Randall V. Wong, M.D.Posted at 16:23h, 07 June
Yes, he can indeed perform heavy lifting and working out in the gym.
Randall V. Wong, M.D.
Fairfax, VA 22030
AnKhanPosted at 01:25h, 08 June
My mother recently underwent Silicon Oil Vitrectomy due to macular hole and retinal tear. Silicon oil was especially used because she had an important travel planned. She had regular post-op visits and with the satisfactory OCT results she finally travelled by air 2 months post op. The travel went fine and she felt no pain or anything in the eye. However, the is a slightly protruding whitish-shiny spot in the white portion of the eye observed during travel and its still there. After 4-5 days of travel, her eye also sometimes become pinkish-reddish. This change in color is on and off. It sometimes appears and at other times of the day disappears. What exactly is going on?
Randall V. Wong, M.D.Posted at 13:04h, 08 June
I hate to say it, but I’ve no idea. I don’t have the advantage of an examination.
TimPosted at 16:54h, 28 June
recently I underwent Silicon Oil Vitrectomy due to macular hole and retinal tear ( 2 different surgery’s1 month apart the retinal tears was do to scare tissue after macular surgery )my dr says that I can never sleep or lay in a reclainer or I will go blind is this true my dr is not very good at explaining things please help Tim
Randall V. Wong, M.D.Posted at 17:05h, 14 July
Oil floats on water. When lying on your back the oil could plug the pupillary space and cause the pressure to rise. This is called pupillary block glaucoma.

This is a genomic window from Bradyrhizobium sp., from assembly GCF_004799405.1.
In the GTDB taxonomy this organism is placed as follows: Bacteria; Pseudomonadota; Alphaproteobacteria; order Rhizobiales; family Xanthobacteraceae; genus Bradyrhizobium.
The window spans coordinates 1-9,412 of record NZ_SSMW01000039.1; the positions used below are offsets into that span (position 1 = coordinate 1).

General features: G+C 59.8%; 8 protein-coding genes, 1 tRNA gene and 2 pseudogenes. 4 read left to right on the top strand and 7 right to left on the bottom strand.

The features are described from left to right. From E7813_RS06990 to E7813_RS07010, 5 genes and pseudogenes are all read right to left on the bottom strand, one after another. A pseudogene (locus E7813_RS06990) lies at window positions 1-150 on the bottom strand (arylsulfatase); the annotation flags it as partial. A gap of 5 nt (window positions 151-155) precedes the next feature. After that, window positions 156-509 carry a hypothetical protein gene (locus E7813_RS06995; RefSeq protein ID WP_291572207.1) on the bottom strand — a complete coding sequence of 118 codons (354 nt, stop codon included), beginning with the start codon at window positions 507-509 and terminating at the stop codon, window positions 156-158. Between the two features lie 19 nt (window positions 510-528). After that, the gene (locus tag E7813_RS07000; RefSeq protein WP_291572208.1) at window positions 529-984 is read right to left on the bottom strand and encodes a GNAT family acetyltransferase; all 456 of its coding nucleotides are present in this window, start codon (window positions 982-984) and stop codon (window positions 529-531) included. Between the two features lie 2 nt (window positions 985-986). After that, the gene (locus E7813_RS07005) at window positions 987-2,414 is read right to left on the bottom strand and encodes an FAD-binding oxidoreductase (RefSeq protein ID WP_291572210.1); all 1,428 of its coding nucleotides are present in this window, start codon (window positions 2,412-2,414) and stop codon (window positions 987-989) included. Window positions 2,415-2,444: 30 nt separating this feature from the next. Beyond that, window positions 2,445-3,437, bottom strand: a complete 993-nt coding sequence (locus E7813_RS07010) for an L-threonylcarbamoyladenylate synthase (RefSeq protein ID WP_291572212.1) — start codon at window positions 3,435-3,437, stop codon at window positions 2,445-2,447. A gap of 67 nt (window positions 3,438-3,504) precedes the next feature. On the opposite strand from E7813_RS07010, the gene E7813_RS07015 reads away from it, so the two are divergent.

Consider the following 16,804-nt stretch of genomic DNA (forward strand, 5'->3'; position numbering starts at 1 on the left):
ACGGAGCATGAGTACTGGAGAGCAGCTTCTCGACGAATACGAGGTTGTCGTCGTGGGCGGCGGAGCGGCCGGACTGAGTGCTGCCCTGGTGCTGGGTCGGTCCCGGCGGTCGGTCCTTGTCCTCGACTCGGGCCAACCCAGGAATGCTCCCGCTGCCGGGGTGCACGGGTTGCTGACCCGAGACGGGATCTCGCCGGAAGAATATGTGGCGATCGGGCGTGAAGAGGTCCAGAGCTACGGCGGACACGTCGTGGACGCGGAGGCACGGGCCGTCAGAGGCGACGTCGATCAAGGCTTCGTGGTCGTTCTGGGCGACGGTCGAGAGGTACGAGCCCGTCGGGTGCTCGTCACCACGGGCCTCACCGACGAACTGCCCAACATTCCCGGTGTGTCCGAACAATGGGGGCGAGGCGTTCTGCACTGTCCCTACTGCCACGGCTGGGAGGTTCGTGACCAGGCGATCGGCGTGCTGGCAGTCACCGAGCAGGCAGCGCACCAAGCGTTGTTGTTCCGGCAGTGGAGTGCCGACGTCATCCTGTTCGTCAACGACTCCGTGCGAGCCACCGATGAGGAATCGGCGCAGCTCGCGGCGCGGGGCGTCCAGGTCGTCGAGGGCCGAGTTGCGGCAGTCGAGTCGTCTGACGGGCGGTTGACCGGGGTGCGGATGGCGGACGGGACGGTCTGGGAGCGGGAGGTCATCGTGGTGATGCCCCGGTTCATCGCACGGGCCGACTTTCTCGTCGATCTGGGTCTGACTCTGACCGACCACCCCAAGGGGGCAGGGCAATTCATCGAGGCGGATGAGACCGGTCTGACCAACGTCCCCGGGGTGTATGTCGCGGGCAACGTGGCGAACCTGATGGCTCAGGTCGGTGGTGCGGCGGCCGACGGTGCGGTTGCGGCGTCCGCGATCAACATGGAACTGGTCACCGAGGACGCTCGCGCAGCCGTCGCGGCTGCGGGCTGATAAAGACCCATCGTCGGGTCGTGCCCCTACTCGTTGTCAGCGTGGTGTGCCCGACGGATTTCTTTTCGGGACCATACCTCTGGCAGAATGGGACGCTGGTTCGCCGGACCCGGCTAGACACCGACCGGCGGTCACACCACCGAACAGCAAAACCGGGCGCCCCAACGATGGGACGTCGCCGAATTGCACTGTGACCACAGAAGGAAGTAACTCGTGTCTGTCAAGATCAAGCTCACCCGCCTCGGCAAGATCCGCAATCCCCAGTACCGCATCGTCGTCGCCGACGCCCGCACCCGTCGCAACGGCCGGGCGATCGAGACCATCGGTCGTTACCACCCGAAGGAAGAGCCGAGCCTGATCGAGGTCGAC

It doesn’t cause instant blindness however, I think your doc was just using it as a scare tactic. You also don’t want the oil to move to the front part of the eye into the anterior chamber.
Randall V. Wong, M.D.
Fairfax, Virginia 22031
timPosted at 18:54h, 25 September
Tim here, thank you for the oil Info really helped. My dr is not telling me much about my prognosis . He says the macular looks good since my retinal detachment surgery with P V R. After three months vision is still not useable. if you can give more info please do. Thanks again your help is a BIG BIG help. Tim
Randall V. Wong, M.D.Posted at 10:24h, 06 October
Can’t really assess vision with oil in place. Often vision is quite poor, but difficult to tell if it is a direct affect of the oil (naturally difficult to see through) or from the nature of the retinal detachment.
Usually, PVR carries a poor prognosis regarding central vision, but again, this may vary depending upon how and when you were operated upon.
My advice is limited due to the inability to examine you and know exactly the nature of your detachment(s).
Best of luck. Thanks for following.
Randall V. Wong, M.D.
Fairfax, VA 22030
ElenaPosted at 11:49h, 27 September
Hello Dr. Wong!
Long time no write (from me).
I had some developments.
To remind you my case, I had silicone injected in my left eye in Aug 2012.
I have been doing OK (no remarkable events on the eye front although I did still have a droopy eyelid and wondered why) since then and up to June 16th this year.
A conjunctivitis on the operated eye led one of the less experienced doctors (who report to my surgeon) to prescribe Dexachlor, cortisone-based drops for the swelling of the conjunctivitis to go down.
Well Dexachlor worked and the eye got back in its original size (it was really swollen and painful) but in following doctor’s orders I kept taking it for a week after the episode every 4hrs.
By the middle of the week, I noticed severe pain on the left side of the left eye and inside the eye. It was not a migraine or a headache. A very different short of pain. Very acute too.